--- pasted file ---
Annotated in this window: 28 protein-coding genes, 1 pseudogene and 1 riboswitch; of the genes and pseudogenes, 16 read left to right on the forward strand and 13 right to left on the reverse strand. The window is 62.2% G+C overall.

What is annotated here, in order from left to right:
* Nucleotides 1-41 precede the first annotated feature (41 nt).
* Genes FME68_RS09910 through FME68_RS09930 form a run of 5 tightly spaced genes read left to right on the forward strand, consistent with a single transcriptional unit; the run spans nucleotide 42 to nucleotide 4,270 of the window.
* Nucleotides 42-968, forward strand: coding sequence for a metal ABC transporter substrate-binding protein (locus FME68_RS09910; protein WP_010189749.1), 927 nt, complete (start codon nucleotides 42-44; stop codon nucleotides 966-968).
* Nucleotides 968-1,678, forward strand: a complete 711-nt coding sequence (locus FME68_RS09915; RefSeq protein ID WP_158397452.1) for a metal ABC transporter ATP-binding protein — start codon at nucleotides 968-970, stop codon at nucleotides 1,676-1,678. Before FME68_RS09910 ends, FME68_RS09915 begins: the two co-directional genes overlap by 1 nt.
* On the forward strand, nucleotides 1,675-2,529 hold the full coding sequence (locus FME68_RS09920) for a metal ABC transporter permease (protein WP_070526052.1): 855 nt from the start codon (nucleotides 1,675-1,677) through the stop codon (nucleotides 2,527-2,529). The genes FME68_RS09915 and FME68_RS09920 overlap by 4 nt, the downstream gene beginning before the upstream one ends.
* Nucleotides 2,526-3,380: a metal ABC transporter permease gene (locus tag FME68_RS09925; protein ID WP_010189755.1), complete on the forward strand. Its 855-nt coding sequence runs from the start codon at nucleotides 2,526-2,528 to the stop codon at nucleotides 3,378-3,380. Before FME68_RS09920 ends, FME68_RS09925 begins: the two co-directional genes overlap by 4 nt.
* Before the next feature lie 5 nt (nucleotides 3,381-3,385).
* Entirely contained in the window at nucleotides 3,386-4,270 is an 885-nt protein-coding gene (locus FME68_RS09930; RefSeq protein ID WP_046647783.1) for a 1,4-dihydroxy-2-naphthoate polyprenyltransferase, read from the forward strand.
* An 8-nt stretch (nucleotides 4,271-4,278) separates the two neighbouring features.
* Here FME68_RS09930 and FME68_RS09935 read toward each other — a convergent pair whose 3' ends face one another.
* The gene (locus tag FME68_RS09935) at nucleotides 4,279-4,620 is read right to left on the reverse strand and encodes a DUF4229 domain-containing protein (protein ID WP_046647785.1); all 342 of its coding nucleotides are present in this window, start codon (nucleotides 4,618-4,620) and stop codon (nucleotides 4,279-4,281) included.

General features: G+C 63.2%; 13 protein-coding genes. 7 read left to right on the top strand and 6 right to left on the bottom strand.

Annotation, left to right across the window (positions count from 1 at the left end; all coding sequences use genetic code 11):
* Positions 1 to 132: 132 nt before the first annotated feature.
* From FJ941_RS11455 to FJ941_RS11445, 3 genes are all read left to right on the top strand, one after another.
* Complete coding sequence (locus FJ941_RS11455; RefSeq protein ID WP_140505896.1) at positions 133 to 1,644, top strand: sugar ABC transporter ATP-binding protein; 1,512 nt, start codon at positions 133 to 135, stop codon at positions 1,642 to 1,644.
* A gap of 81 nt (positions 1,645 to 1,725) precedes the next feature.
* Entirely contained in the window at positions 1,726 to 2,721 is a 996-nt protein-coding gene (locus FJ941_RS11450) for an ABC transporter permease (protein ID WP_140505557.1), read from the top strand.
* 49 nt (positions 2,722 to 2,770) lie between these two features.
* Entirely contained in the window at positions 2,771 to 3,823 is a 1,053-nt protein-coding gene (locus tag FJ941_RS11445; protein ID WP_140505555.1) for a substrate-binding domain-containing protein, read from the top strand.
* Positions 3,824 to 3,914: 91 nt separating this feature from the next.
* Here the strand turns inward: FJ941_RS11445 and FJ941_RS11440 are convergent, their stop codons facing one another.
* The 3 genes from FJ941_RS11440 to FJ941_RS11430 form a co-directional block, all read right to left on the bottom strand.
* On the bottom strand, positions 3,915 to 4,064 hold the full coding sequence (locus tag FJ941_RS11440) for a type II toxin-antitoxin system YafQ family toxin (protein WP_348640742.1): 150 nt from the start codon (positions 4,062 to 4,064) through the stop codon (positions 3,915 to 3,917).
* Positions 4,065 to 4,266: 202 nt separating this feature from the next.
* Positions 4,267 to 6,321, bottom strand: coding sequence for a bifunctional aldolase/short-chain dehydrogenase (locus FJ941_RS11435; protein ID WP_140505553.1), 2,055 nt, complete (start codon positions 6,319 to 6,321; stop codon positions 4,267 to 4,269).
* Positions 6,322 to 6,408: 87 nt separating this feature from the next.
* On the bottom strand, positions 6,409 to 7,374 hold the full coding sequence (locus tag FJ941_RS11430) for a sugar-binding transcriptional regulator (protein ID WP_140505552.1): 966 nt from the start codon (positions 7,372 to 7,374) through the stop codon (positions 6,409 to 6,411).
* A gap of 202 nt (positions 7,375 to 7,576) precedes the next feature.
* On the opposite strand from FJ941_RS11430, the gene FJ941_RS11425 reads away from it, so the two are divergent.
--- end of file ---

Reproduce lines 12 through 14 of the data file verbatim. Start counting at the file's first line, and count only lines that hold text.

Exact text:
* Here FME68_RS09930 and FME68_RS09935 read toward each other — a convergent pair whose 3' ends face one another.
* The gene (locus tag FME68_RS09935) at nucleotides 4,279-4,620 is read right to left on the reverse strand and encodes a DUF4229 domain-containing protein (protein ID WP_046647785.1); all 342 of its coding nucleotides are present in this window, start codon (nucleotides 4,618-4,620) and stop codon (nucleotides 4,279-4,281) included.

General features: G+C 63.2%; 13 protein-coding genes. 7 read left to right on the top strand and 6 right to left on the bottom strand.